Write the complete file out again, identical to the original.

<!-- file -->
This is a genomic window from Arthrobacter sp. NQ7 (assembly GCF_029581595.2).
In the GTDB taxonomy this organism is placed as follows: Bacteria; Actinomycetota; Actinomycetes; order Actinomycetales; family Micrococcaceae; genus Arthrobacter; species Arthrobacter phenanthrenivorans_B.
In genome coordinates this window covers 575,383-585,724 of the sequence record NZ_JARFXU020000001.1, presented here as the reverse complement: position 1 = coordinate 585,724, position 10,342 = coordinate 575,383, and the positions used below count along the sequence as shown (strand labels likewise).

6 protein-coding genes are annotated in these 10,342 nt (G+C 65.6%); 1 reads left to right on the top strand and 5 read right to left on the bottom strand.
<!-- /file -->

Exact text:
This is a genomic window from Arthrobacter sp. NQ7 (assembly GCF_029581595.2).
In the GTDB taxonomy this organism is placed as follows: Bacteria; Actinomycetota; Actinomycetes; order Actinomycetales; family Micrococcaceae; genus Arthrobacter; species Arthrobacter phenanthrenivorans_B.
In genome coordinates this window covers 575,383-585,724 of the sequence record NZ_JARFXU020000001.1, presented here as the reverse complement: position 1 = coordinate 585,724, position 10,342 = coordinate 575,383, and the positions used below count along the sequence as shown (strand labels likewise).

6 protein-coding genes are annotated in these 10,342 nt (G+C 65.6%); 1 reads left to right on the top strand and 5 read right to left on the bottom strand.